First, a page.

Christopher Nolan decides to make a World War II film, so of course it’s one of the most impossibly English WWII films ever made. The Dunkirk evacuation – which took place 18 months before the United States entered the war – has all of the hallmarks of a traditional underdog story. Allied forces were surrounded on all sides, and outnumbered by a factor of two to one. The soldiers were pinned on the beach, making them easy targets. England had an extremely difficult decision to make; even with 400,000 soldiers’ lives at stake on the beach, they stood to lose even more in a rescue attempt.
And Nolan makes the audience feel every second of despair. This is an intense, largely joyless film. It’s positively gorgeous as war movies go, but joyless just the same, with Hanz Zimmer’s unsettling score exacerbating the feeling of hopelessness of the Allies’ predicament. The most surprising thing about “Dunkirk” is how little chatter there is; for the first 15 minutes or so, there are maybe a dozen lines of dialogue, all of them brief and to the point.
The story features three or four ‘A’ plots, starting with a French soldier (Damien Bonnard) who takes shelter behind the Allies’ front line at Dunkirk beach. The soldier does a convincing English accent, and befriends English soldier Tommy (Fionn Whitehead) by helping him bury a fellow soldier. Recognizing that there are far more soldiers than there are boats to rescue them, Tommy and the French soldier hatch a plan to get on a ship by transporting a wounded soldier, which would allow them to skip the line. This proves to be a far riskier endeavor than waiting on the mainland.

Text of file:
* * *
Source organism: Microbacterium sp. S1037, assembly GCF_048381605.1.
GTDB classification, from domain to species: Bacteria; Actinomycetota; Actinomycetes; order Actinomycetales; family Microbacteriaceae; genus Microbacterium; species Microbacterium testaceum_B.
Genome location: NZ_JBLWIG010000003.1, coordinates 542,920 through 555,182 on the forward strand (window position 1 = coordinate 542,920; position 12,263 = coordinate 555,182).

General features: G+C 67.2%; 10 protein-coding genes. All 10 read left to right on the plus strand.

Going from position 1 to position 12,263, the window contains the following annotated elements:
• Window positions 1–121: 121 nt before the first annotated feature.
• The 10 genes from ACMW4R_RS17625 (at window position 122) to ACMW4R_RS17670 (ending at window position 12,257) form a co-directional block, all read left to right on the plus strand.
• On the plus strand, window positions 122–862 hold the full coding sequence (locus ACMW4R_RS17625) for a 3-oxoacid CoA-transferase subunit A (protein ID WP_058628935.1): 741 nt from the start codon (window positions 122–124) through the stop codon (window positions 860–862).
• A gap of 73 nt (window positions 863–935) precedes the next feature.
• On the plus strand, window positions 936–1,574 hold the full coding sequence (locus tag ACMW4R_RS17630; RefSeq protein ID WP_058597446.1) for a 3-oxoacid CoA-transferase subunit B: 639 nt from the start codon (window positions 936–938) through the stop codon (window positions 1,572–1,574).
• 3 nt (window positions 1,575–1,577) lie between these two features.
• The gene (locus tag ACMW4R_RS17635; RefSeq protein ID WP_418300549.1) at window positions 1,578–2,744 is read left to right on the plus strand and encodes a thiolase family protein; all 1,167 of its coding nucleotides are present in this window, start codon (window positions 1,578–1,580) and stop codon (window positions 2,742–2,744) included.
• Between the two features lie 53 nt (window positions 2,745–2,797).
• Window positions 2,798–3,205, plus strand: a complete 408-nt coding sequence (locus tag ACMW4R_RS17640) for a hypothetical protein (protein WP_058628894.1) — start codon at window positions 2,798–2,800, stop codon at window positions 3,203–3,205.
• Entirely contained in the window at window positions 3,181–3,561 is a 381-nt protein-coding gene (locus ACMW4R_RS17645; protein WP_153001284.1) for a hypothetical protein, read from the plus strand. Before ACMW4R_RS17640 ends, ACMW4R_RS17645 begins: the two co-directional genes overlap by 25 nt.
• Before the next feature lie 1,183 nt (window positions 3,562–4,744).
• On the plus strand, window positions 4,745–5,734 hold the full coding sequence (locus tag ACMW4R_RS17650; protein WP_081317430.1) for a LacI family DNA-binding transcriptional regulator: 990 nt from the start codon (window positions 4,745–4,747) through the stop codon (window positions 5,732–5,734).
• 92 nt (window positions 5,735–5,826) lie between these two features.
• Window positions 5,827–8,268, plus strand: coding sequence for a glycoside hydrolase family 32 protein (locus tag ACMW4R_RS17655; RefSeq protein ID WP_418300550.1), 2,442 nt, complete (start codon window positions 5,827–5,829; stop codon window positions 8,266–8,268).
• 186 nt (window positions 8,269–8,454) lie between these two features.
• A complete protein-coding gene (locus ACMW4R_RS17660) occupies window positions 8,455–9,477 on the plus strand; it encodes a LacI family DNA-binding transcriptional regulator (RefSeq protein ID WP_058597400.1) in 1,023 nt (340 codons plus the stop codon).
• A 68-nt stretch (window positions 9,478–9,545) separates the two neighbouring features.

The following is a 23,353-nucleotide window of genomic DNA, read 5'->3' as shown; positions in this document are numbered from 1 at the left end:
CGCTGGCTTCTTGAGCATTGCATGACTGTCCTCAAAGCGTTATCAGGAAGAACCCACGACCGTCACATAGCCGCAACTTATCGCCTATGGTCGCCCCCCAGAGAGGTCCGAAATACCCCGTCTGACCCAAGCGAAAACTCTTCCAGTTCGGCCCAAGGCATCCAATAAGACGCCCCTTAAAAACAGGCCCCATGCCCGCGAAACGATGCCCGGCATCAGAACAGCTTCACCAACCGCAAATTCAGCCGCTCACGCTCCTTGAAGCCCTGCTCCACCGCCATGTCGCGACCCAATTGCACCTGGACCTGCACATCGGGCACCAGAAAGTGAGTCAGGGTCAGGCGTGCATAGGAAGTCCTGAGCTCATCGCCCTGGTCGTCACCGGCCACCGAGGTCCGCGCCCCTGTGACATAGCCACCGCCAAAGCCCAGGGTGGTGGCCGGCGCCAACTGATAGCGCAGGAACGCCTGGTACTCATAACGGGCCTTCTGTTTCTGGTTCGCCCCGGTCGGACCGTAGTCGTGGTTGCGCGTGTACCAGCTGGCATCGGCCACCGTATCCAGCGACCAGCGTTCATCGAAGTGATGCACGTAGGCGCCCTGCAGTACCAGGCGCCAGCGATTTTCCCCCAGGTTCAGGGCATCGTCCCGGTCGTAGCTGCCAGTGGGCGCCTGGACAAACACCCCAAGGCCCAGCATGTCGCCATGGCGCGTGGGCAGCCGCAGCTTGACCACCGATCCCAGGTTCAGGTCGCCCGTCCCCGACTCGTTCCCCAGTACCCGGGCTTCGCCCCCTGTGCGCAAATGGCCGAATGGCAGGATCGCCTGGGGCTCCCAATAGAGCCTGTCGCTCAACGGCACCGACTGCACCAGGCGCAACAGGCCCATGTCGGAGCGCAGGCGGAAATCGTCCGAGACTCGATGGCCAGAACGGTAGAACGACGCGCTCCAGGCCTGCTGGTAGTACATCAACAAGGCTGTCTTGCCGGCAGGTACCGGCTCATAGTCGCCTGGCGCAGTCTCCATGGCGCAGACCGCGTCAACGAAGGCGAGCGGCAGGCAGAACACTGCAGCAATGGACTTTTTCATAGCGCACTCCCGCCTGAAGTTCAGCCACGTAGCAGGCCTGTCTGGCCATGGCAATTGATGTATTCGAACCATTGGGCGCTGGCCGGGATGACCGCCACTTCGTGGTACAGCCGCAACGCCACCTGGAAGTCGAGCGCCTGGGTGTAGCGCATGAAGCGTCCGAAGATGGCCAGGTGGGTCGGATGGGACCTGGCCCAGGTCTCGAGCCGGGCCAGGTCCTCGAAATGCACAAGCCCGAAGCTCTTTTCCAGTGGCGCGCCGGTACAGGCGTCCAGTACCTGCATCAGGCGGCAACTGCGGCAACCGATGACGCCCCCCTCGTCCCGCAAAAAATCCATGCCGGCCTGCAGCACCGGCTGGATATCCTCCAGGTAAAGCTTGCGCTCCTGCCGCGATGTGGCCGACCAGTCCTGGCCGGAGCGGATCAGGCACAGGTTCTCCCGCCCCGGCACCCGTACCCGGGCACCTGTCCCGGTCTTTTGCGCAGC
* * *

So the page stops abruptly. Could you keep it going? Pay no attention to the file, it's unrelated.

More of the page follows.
Meanwhile, up in the air, the Allies are being defended by a whopping three fighter pilots, each of whom is forced to choose between saving their own lives or those of their fellow soldiers. Back in England, the Navy has commandeered every sailing vessel they can get their hands on for rescue efforts, including that of Mr. Dawson (Mark Rylance), who with the help of his two sons helps rescue the sole survivor of a submarine attack (Cillian Murphy), though that soldier has no interest in rejoining his mates in the fight. Eventually, Harry Styles mixes things up with a healthy dose of paranoia and fabulous hair.
In describing the film to coworker Alex Gladwin (he writes for Rooster Illusion), and mentioning the words ‘joyless’ and ‘gorgeous,’ Alex said, “Yeah, that sounds like a Nolan film.” He has a point; Nolan’s last two films (“The Dark Knight Rises” and “Interstellar”) had a coldness to them that was hard to shake. Heck, even “Inception” had a far greater emotional payoff well within its grasp, had Nolan been interested in pursuing it. Instead, his recent output has been a master class of technical precision, as if that alone were enough. It’s not, by the way.
It’s hard to argue with the technical genius as it’s happening, though. The shots from the viewpoint of the flyboys make a persuasive argument for just how difficult it must have been for fighter pilots from that era to ever get a bead on their targets, while Nolan gets some stunning photography of the last pilot to land (who’s a Nolan regular, but no spoilers here). The truly impressive work, though, is done in the water. The overhead shots of bombed Navy ships, and really everything shot from the air, is breathtaking, while the sequences inside the boats are merciless and harrowing, plunging the viewer into nightmare scenarios before they’ve had a chance to breathe.
There is no denying Nolan’s skill as a filmmaker. “Dunkirk” alone has enough shots to fill the highlight reel of a director with five times the credits that Nolan currently boasts. The human element is causing him problems, though. In a film where hope is the only thing that the 400,000 Allied soldiers have to hold on to, Nolan is ruthlessly stingy with it, preferring to make the audience suffer a little bit longer (think “Gravity,” set in WWII). This decision ratchets up the tension (that’s good), but at the expense of the emotional investment in the outcome of the entire allied forces (that’s bad). There is much more good than bad here, but it would be nice if the audience could tell whether or not Nolan actually gave a damn about the outcome of the characters that he created.(3.5 / 5)